A Denver-based start-up called Bext Holdings Inc. aims to provide a fair price for coffee farmers by the use of blockchain technology. Coffee is th
A Denver-based start-up called Bext Holdings Inc. aims to provide a fair price for coffee farmers by the use of blockchain technology.
Coffee is the world`s second-most-traded commodity, after petroleum, as a recent publication on the subject in Tech Crunch (techcrunch.com) explained. Farmers who rely on growing coffee are about 125 million, as the statistics from Fairtrade Foundation (fairtrade.org.uk) stated. Most of these people are reportedly smallholders, or small-scale farmers whose families live with less than $2 a day, according to the World Bank (worldbank.org).
Bext360 is a start-up app that uses cloud-based software and blockchain technology from Stellar.org to store information regarding coffee beans` origin. Founder and CEO Daniel Jones opinionated that coffee drinkers should be able to know where their coffee came from and whether farmers were paid a fair rate for it.
“Consumers are more enlightened than ever before. And companies want to meet their high standards.”, as Jones explained.
“But in general, groups working on fair trade spend a lot of overhead on tracing materials. They use rudimentary tracing mechanisms. And it’s very imprecise. People in the field can still get exploited”, he added.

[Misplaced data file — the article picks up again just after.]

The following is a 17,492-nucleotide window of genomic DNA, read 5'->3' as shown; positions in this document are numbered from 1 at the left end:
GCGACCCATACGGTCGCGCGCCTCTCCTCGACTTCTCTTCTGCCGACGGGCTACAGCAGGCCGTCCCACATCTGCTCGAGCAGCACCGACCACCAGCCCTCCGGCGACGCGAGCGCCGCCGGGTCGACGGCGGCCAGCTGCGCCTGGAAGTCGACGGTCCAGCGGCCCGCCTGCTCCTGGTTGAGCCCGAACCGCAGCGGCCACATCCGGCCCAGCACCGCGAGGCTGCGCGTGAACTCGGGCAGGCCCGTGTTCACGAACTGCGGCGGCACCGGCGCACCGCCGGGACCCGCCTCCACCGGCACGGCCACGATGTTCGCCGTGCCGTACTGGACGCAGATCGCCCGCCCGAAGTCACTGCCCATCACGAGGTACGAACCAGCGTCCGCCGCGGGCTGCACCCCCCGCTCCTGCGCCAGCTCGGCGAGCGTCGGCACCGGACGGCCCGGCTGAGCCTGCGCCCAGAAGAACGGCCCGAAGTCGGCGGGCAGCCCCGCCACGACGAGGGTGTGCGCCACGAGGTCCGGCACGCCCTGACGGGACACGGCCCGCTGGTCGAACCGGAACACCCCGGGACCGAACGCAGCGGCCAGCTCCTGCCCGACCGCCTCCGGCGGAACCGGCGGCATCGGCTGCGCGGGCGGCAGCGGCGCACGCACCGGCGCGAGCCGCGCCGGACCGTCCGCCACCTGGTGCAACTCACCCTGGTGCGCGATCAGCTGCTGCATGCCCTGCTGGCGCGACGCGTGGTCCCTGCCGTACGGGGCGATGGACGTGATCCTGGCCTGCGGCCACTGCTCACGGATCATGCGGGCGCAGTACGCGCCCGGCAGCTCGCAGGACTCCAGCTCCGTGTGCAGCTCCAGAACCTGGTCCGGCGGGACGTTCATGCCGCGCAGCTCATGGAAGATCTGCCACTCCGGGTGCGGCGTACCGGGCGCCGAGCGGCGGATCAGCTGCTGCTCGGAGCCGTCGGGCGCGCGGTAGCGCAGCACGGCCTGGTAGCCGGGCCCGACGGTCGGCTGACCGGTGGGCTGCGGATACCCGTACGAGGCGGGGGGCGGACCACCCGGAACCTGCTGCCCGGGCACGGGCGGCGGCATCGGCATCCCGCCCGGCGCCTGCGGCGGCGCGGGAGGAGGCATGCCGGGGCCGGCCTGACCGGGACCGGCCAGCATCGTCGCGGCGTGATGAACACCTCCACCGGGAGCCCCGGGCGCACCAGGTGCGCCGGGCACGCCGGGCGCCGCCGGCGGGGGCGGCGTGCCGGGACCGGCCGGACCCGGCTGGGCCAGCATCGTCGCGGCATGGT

The goal of the entrepreneur is to make the supply chain more transparent. His plan is to do that with other commodities as well, the cocoa being one of them, as he commented.
Jones has previously founded a company that exported minerals from the Democratic Republic of the Congo (DRC) to the USA. In addition, he had a former job with the Defense Intelligence Agency, where he worked on a communications system for transferring voice, video and data across top-secret networks.
The start-up venture Bext360 has raised $1.2 million in seed funding from SKS Venture Partners, a family office that usually invests in financial technology.
“Using a smart phone to pass payments through to farmers directly, cutting out middlemen who too often take more than their fair share of any transaction, is what caught our attention.”, as Bext360 investor Mark Spencer said, while commenting on his decision to put money in the company.